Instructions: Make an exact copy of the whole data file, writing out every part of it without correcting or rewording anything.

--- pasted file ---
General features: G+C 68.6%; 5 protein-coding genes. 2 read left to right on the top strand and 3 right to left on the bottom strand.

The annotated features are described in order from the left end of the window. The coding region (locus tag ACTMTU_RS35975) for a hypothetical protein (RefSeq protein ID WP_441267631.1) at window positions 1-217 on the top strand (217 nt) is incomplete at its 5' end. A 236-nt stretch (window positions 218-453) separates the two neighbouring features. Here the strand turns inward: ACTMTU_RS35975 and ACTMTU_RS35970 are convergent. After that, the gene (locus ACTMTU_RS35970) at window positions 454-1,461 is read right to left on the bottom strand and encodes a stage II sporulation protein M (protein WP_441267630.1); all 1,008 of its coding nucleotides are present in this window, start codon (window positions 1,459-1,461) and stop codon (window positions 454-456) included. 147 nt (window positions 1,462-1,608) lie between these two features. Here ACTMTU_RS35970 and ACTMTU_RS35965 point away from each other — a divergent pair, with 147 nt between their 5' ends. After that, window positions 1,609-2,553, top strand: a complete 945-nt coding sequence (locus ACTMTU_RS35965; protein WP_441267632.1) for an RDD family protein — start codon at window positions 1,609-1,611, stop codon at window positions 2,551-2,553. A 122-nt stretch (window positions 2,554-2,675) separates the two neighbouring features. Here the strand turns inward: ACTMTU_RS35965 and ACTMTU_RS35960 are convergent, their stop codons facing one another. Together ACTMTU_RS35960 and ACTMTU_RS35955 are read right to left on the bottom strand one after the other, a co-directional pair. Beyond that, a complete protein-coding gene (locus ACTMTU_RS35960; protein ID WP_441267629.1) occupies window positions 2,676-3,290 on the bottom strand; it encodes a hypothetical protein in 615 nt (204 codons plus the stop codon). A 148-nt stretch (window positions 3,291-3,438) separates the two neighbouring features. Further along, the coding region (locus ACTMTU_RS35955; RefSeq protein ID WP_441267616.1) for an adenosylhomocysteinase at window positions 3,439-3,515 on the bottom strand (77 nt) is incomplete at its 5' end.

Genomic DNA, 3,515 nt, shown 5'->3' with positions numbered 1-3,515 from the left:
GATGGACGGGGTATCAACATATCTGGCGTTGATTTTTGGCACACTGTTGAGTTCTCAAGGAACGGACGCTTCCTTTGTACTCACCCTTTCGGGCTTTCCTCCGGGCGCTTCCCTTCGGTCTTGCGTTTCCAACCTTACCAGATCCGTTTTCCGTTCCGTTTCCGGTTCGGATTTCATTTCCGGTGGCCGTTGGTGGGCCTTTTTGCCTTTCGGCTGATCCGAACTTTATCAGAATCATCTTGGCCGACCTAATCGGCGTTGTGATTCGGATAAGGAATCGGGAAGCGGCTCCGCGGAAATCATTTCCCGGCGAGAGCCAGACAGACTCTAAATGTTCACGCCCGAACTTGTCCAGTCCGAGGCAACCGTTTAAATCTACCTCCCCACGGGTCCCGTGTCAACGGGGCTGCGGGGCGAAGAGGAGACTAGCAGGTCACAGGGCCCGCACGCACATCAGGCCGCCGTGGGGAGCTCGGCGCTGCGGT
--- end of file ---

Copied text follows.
General features: G+C 68.6%; 5 protein-coding genes. 2 read left to right on the top strand and 3 right to left on the bottom strand.

The annotated features are described in order from the left end of the window. The coding region (locus tag ACTMTU_RS35975) for a hypothetical protein (RefSeq protein ID WP_441267631.1) at window positions 1-217 on the top strand (217 nt) is incomplete at its 5' end. A 236-nt stretch (window positions 218-453) separates the two neighbouring features. Here the strand turns inward: ACTMTU_RS35975 and ACTMTU_RS35970 are convergent. After that, the gene (locus ACTMTU_RS35970) at window positions 454-1,461 is read right to left on the bottom strand and encodes a stage II sporulation protein M (protein WP_441267630.1); all 1,008 of its coding nucleotides are present in this window, start codon (window positions 1,459-1,461) and stop codon (window positions 454-456) included. 147 nt (window positions 1,462-1,608) lie between these two features. Here ACTMTU_RS35970 and ACTMTU_RS35965 point away from each other — a divergent pair, with 147 nt between their 5' ends. After that, window positions 1,609-2,553, top strand: a complete 945-nt coding sequence (locus ACTMTU_RS35965; protein WP_441267632.1) for an RDD family protein — start codon at window positions 1,609-1,611, stop codon at window positions 2,551-2,553. A 122-nt stretch (window positions 2,554-2,675) separates the two neighbouring features. Here the strand turns inward: ACTMTU_RS35965 and ACTMTU_RS35960 are convergent, their stop codons facing one another. Together ACTMTU_RS35960 and ACTMTU_RS35955 are read right to left on the bottom strand one after the other, a co-directional pair. Beyond that, a complete protein-coding gene (locus ACTMTU_RS35960; protein ID WP_441267629.1) occupies window positions 2,676-3,290 on the bottom strand; it encodes a hypothetical protein in 615 nt (204 codons plus the stop codon). A 148-nt stretch (window positions 3,291-3,438) separates the two neighbouring features. Further along, the coding region (locus ACTMTU_RS35955; RefSeq protein ID WP_441267616.1) for an adenosylhomocysteinase at window positions 3,439-3,515 on the bottom strand (77 nt) is incomplete at its 5' end.

Genomic DNA, 3,515 nt, shown 5'->3' with positions numbered 1-3,515 from the left:
GATGGACGGGGTATCAACATATCTGGCGTTGATTTTTGGCACACTGTTGAGTTCTCAAGGAACGGACGCTTCCTTTGTACTCACCCTTTCGGGCTTTCCTCCGGGCGCTTCCCTTCGGTCTTGCGTTTCCAACCTTACCAGATCCGTTTTCCGTTCCGTTTCCGGTTCGGATTTCATTTCCGGTGGCCGTTGGTGGGCCTTTTTGCCTTTCGGCTGATCCGAACTTTATCAGAATCATCTTGGCCGACCTAATCGGCGTTGTGATTCGGATAAGGAATCGGGAAGCGGCTCCGCGGAAATCATTTCCCGGCGAGAGCCAGACAGACTCTAAATGTTCACGCCCGAACTTGTCCAGTCCGAGGCAACCGTTTAAATCTACCTCCCCACGGGTCCCGTGTCAACGGGGCTGCGGGGCGAAGAGGAGACTAGCAGGTCACAGGGCCCGCACGCACATCAGGCCGCCGTGGGGAGCTCGGCGCTGCGGT